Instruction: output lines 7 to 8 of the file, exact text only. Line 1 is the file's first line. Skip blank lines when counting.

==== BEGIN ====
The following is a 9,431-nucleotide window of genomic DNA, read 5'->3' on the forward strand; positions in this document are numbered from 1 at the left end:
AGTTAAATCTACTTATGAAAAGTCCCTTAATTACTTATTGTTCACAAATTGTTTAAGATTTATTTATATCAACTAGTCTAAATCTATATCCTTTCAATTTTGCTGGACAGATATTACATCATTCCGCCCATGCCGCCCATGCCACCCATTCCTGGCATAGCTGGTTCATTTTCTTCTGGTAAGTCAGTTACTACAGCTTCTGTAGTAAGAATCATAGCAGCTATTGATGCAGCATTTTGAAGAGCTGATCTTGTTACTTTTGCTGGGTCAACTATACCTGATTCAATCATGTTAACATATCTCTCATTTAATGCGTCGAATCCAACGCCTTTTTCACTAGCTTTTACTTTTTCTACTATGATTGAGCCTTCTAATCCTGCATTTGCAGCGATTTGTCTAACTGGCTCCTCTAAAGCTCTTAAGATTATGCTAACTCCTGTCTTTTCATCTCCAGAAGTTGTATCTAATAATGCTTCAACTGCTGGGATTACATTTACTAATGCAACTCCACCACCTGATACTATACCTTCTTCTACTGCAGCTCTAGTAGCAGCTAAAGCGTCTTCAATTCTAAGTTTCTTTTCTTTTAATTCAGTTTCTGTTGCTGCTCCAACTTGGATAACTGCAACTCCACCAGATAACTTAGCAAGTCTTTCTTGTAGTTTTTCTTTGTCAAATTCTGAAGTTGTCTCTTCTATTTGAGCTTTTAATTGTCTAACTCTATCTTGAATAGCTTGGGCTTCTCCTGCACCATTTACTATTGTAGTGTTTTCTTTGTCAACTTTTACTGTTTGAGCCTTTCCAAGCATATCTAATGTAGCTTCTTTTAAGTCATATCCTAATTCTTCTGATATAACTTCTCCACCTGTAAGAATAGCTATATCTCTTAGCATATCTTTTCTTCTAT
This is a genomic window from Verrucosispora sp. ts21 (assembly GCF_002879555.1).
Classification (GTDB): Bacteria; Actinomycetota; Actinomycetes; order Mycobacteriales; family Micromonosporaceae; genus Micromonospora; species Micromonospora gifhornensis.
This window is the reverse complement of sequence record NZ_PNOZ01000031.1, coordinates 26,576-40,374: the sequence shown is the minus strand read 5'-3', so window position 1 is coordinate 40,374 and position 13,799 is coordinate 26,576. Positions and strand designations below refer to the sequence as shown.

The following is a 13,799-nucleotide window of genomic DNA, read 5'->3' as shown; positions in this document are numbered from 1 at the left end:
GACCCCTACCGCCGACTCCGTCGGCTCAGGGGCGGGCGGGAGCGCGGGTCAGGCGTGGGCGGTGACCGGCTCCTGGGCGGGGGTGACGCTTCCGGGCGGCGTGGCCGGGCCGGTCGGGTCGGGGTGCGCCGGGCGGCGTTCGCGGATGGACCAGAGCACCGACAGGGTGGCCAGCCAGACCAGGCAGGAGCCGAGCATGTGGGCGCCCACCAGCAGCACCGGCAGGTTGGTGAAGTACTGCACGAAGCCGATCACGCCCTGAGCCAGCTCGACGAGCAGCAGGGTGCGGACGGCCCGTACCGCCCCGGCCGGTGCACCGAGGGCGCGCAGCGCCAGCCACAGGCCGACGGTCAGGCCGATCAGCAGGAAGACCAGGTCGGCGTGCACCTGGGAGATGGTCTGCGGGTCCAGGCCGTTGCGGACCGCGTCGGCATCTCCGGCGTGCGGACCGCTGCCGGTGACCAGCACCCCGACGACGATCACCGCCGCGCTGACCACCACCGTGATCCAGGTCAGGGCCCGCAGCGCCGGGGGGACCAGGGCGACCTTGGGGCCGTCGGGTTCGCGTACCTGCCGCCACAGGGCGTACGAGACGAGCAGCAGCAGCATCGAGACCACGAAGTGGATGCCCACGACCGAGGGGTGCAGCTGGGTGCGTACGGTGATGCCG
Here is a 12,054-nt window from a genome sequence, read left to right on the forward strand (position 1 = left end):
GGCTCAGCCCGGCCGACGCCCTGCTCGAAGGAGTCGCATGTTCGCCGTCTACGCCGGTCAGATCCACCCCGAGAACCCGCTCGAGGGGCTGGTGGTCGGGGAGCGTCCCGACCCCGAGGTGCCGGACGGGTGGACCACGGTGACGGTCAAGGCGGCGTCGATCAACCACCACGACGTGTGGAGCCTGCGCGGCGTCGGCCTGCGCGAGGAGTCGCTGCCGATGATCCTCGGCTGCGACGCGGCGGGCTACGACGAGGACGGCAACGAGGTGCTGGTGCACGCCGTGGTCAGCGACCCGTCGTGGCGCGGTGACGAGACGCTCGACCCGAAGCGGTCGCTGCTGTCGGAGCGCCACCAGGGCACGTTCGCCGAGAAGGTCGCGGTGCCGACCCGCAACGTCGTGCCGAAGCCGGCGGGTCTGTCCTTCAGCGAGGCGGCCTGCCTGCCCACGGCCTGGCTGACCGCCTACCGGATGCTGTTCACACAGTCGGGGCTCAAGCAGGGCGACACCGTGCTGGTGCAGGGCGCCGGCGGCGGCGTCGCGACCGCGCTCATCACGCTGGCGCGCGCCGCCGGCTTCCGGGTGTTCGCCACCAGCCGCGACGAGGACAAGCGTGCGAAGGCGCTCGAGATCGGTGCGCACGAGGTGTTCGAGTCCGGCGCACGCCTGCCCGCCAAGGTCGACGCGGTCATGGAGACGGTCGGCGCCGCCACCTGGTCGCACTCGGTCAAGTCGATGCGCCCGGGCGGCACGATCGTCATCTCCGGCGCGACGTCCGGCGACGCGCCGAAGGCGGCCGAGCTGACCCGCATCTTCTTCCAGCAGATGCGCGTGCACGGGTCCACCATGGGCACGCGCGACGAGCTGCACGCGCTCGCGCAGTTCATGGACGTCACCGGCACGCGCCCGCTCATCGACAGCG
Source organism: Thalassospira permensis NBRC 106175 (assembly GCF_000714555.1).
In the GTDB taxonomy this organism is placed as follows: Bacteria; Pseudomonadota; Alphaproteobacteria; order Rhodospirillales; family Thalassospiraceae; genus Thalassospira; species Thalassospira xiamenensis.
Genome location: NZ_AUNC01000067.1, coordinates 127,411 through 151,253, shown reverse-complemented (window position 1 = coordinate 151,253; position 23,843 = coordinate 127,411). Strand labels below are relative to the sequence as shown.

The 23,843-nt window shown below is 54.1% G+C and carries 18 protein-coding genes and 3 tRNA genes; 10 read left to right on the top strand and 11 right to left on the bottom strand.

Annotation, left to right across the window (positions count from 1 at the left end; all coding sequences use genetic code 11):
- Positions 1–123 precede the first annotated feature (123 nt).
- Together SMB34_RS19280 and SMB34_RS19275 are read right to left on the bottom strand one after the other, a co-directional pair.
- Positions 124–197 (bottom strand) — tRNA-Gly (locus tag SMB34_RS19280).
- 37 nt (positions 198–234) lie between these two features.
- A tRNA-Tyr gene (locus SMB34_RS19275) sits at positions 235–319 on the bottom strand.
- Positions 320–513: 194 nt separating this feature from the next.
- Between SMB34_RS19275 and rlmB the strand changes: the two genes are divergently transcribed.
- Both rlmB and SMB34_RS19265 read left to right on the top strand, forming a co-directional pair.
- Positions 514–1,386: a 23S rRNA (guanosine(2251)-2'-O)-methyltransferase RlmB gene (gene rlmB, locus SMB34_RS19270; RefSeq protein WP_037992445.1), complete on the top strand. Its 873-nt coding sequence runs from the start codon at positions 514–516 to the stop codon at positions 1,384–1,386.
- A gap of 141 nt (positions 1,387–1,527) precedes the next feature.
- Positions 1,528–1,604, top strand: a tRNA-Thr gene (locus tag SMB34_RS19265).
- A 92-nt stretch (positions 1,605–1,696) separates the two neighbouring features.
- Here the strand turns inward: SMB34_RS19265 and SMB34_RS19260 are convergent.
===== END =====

GACCCCTACCGCCGACTCCGTCGGCTCAGGGGCGGGCGGGAGCGCGGGTCAGGCGTGGGCGGTGACCGGCTCCTGGGCGGGGGTGACGCTTCCGGGCGGCGTGGCCGGGCCGGTCGGGTCGGGGTGCGCCGGGCGGCGTTCGCGGATGGACCAGAGCACCGACAGGGTGGCCAGCCAGACCAGGCAGGAGCCGAGCATGTGGGCGCCCACCAGCAGCACCGGCAGGTTGGTGAAGTACTGCACGAAGCCGATCACGCCCTGAGCCAGCTCGACGAGCAGCAGGGTGCGGACGGCCCGTACCGCCCCGGCCGGTGCACCGAGGGCGCGCAGCGCCAGCCACAGGCCGACGGTCAGGCCGATCAGCAGGAAGACCAGGTCGGCGTGCACCTGGGAGATGGTCTGCGGGTCCAGGCCGTTGCGGACCGCGTCGGCATCTCCGGCGTGCGGACCGCTGCCGGTGACCAGCACCCCGACGACGATCACCGCCGCGCTGACCACCACCGTGATCCAGGTCAGGGCCCGCAGCGCCGGGGGGACCAGGGCGACCTTGGGGCCGTCGGGTTCGCGTACCTGCCGCCACAGGGCGTACGAGACGAGCAGCAGCAGCATCGAGACCACGAAGTGGATGCCCACGACCGAGGGGTGCAGCTGGGTGCGTACGGTGATGCCG
Here is a 12,054-nt window from a genome sequence, read left to right on the forward strand (position 1 = left end):